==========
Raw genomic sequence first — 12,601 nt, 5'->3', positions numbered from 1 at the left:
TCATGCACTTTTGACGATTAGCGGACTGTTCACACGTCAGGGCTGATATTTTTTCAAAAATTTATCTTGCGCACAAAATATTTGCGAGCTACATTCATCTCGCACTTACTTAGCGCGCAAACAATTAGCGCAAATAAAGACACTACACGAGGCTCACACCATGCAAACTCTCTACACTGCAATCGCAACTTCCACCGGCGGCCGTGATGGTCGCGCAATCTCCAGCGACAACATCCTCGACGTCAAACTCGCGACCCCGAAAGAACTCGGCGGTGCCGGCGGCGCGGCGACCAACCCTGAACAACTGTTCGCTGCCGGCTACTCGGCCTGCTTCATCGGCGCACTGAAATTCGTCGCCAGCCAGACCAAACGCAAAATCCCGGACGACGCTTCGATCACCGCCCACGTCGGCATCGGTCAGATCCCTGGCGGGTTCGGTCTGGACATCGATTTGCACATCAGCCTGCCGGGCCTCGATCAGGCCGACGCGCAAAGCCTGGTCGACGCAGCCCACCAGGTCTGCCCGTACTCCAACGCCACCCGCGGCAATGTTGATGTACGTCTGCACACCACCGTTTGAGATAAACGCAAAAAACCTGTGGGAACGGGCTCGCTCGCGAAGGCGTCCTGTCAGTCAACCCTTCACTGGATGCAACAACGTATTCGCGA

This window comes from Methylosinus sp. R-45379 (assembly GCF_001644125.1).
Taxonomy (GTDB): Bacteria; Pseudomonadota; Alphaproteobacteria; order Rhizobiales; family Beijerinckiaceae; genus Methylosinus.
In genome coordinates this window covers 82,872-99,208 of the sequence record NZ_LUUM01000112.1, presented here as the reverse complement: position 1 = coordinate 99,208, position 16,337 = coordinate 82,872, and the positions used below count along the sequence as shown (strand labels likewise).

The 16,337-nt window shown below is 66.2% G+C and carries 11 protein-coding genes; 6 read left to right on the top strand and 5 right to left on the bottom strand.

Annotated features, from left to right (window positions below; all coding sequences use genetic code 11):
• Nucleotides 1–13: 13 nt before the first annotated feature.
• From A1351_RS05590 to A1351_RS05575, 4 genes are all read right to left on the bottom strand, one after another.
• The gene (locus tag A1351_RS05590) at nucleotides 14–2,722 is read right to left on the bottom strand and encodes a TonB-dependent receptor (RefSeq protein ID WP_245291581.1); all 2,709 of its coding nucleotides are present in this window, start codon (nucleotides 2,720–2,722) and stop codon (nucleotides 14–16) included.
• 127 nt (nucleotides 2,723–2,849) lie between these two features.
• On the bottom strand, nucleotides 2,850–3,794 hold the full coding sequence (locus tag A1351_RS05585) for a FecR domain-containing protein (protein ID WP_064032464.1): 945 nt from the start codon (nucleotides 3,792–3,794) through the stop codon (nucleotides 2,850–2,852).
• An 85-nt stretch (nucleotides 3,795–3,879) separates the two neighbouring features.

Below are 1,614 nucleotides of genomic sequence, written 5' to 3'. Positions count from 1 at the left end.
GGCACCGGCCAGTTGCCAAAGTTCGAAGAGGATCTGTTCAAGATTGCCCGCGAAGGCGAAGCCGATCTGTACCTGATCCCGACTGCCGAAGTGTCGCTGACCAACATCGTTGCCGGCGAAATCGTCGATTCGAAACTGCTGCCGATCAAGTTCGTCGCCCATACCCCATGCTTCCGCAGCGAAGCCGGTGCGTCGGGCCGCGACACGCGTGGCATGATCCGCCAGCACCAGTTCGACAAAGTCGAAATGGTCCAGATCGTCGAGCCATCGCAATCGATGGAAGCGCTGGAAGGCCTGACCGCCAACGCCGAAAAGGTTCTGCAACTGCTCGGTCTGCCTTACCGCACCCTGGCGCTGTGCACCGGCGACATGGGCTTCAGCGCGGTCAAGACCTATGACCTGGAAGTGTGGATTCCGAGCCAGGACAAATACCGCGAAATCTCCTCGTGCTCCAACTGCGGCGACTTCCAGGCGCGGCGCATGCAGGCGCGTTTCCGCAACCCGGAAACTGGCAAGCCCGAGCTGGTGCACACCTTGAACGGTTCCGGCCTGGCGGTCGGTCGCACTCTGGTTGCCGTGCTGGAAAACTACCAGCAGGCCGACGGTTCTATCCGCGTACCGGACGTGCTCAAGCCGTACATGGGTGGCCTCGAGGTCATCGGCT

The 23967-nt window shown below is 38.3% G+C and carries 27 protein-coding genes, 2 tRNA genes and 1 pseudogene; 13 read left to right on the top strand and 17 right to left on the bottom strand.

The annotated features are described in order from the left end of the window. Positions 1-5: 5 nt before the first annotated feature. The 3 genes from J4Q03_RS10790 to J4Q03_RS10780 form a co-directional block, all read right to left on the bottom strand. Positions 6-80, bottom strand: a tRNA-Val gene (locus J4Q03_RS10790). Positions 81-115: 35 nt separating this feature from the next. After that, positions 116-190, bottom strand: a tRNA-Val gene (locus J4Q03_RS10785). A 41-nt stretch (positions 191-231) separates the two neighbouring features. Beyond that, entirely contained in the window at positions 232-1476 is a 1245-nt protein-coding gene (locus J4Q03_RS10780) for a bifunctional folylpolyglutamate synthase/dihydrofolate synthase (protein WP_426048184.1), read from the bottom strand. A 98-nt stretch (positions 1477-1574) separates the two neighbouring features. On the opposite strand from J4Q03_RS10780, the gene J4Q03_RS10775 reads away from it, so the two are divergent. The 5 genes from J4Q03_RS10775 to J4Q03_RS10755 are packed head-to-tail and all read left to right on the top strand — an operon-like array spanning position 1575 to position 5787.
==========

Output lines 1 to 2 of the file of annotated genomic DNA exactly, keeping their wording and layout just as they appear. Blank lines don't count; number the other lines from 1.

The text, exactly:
Raw genomic sequence first — 12,601 nt, 5'->3', positions numbered from 1 at the left:
TCATGCACTTTTGACGATTAGCGGACTGTTCACACGTCAGGGCTGATATTTTTTCAAAAATTTATCTTGCGCACAAAATATTTGCGAGCTACATTCATCTCGCACTTACTTAGCGCGCAAACAATTAGCGCAAATAAAGACACTACACGAGGCTCACACCATGCAAACTCTCTACACTGCAATCGCAACTTCCACCGGCGGCCGTGATGGTCGCGCAATCTCCAGCGACAACATCCTCGACGTCAAACTCGCGACCCCGAAAGAACTCGGCGGTGCCGGCGGCGCGGCGACCAACCCTGAACAACTGTTCGCTGCCGGCTACTCGGCCTGCTTCATCGGCGCACTGAAATTCGTCGCCAGCCAGACCAAACGCAAAATCCCGGACGACGCTTCGATCACCGCCCACGTCGGCATCGGTCAGATCCCTGGCGGGTTCGGTCTGGACATCGATTTGCACATCAGCCTGCCGGGCCTCGATCAGGCCGACGCGCAAAGCCTGGTCGACGCAGCCCACCAGGTCTGCCCGTACTCCAACGCCACCCGCGGCAATGTTGATGTACGTCTGCACACCACCGTTTGAGATAAACGCAAAAAACCTGTGGGAACGGGCTCGCTCGCGAAGGCGTCCTGTCAGTCAACCCTTCACTGGATGCAACAACGTATTCGCGA